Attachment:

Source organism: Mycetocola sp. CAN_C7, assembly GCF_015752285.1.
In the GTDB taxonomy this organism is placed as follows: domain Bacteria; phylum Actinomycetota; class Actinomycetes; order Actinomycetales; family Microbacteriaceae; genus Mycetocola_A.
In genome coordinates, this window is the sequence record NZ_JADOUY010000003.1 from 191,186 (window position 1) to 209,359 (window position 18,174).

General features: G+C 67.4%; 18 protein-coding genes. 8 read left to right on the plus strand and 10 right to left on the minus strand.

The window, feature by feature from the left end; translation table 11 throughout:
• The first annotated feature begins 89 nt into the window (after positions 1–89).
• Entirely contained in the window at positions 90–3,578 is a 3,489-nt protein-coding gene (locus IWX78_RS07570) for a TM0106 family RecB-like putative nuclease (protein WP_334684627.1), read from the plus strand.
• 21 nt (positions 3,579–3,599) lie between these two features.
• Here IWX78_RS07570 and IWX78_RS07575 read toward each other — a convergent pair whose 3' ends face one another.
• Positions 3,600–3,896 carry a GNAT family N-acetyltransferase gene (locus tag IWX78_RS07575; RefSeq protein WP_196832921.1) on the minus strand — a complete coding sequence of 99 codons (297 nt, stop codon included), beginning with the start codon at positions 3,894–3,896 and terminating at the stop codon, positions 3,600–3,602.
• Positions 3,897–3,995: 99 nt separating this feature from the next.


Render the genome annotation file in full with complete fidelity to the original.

Source organism: Mycetocola sp. CAN_C7, assembly GCF_015752285.1.
In the GTDB taxonomy this organism is placed as follows: domain Bacteria; phylum Actinomycetota; class Actinomycetes; order Actinomycetales; family Microbacteriaceae; genus Mycetocola_A.
In genome coordinates, this window is the sequence record NZ_JADOUY010000003.1 from 191,186 (window position 1) to 209,359 (window position 18,174).

General features: G+C 67.4%; 18 protein-coding genes. 8 read left to right on the plus strand and 10 right to left on the minus strand.

The window, feature by feature from the left end; translation table 11 throughout:
• The first annotated feature begins 89 nt into the window (after positions 1–89).
• Entirely contained in the window at positions 90–3,578 is a 3,489-nt protein-coding gene (locus IWX78_RS07570) for a TM0106 family RecB-like putative nuclease (protein WP_334684627.1), read from the plus strand.
• 21 nt (positions 3,579–3,599) lie between these two features.
• Here IWX78_RS07570 and IWX78_RS07575 read toward each other — a convergent pair whose 3' ends face one another.
• Positions 3,600–3,896 carry a GNAT family N-acetyltransferase gene (locus tag IWX78_RS07575; RefSeq protein WP_196832921.1) on the minus strand — a complete coding sequence of 99 codons (297 nt, stop codon included), beginning with the start codon at positions 3,894–3,896 and terminating at the stop codon, positions 3,600–3,602.
• Positions 3,897–3,995: 99 nt separating this feature from the next.